In hindsight, it seems a bit strange that I am writing about the place we go the most after writing about lots of other places we have only visited once. Yes we go to Rotorua a lot, but I thought that I didn’t have much to share as we mostly go mountain biking and the tips on that would pretty much be; go to Redwoods, get on bike, ride. Then I was talking to someone in the weekend who was going to Rotorua and they asked me what we enjoy doing there and it turns out I had quite a lot to say.
Firstly, if you are considering going to Rotorua, what are you doing reading this, go and book your accommodation now. We have been going to Rotorua for about five years now and cant believe how popular it has become. There are so many events held there now, along with the awesome mountain biking, that at times we can find it hard to get accommodation.
Rotorua has accommodation to suit everyone so just check out your favourite accommodation search engine. So now you have your accommodation booked what are you going to do when you get there? Of course we would put mountain biking at the top of the list. You don’t have to be a gun mountain biker, the Redwood forest has something for everyone and it was the first place our son rode when he was 5. There are even younger kids out there on the trails, so if they can do it so can your kids. If you don’t have a bike they hire them at the forest. To check out the easy tracks head for Waipa Mill Rd, talk to the friendly guys at the pro shop and grab a map. The best thing is, if you have your own gear its free to ride here although you can donate to the Rotorua Trails Trust so they can keep delivering awesome trails for us. If you are more into riding downhills than going up then you might want to buy a shuttle pass and head for the bus stop at the bottom of Hill road. You can link tracks together and ride downhill for over an hour, it is so worth it.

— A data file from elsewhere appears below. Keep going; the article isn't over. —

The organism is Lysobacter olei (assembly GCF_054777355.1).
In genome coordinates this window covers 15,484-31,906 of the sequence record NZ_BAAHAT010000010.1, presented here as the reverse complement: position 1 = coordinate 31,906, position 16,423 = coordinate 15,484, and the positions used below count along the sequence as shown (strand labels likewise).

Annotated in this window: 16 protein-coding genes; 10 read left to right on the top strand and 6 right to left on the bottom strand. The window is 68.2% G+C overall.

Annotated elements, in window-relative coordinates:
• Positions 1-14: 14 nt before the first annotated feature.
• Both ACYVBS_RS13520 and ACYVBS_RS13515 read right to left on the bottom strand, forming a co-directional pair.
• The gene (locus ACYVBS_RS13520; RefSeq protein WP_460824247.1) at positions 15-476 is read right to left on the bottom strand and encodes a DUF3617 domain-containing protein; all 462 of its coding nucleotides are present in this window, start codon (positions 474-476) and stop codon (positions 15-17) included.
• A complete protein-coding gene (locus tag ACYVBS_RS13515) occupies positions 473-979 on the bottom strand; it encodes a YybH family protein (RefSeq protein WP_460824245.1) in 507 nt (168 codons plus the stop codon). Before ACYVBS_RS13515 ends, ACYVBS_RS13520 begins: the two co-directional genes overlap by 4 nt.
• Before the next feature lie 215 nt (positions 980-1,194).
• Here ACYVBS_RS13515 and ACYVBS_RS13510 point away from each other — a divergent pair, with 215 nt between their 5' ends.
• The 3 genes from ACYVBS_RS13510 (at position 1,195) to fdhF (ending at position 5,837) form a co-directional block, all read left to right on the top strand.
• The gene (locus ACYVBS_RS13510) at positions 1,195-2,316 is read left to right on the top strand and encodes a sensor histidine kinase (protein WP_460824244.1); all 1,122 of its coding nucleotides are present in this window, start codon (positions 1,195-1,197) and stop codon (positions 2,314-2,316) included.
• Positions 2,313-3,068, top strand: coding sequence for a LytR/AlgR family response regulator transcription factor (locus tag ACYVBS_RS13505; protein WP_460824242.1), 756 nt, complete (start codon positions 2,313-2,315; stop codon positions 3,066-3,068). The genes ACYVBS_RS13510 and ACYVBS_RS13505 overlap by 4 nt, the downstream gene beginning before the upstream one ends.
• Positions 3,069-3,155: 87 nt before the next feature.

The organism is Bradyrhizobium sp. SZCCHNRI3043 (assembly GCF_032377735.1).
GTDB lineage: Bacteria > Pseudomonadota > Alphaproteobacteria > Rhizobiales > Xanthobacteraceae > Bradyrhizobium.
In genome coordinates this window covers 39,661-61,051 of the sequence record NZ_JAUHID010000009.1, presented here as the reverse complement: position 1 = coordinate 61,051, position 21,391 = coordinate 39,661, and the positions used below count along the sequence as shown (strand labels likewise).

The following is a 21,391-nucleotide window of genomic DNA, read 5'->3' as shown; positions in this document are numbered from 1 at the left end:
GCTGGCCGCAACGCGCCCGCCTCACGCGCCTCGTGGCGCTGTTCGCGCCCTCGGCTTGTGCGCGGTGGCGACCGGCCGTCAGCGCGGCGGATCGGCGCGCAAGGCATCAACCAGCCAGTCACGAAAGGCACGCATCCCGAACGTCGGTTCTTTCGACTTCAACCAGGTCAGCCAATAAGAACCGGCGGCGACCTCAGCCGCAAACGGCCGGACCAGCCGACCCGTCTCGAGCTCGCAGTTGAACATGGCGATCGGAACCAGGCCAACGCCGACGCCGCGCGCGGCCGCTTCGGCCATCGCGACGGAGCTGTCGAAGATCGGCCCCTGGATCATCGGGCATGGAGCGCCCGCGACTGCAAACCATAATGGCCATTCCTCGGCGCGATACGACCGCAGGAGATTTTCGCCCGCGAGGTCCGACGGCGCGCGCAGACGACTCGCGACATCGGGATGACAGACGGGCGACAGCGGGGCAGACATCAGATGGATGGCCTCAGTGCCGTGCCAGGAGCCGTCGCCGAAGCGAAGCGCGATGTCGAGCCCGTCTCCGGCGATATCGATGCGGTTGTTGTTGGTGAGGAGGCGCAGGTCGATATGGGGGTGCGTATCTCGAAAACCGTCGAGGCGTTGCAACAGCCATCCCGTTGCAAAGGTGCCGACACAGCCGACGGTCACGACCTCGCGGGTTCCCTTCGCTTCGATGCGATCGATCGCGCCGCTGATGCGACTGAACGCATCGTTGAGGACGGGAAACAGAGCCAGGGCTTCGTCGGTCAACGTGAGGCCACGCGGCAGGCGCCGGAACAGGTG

Other things to do in Rotorua are;
The Gondola and Luge – slightly pricey but then I tend to think any activity that costs money is pricey. On a sunny days the views from the top of the gondola are pretty stunning and there is lots to look at from the top even if you don’t do the luge. Younger children can go on the luge with an adult which makes your luge tickets go further. Also the younger kids get to experience the thrill in relative safety if they may not want to ride it by themselves.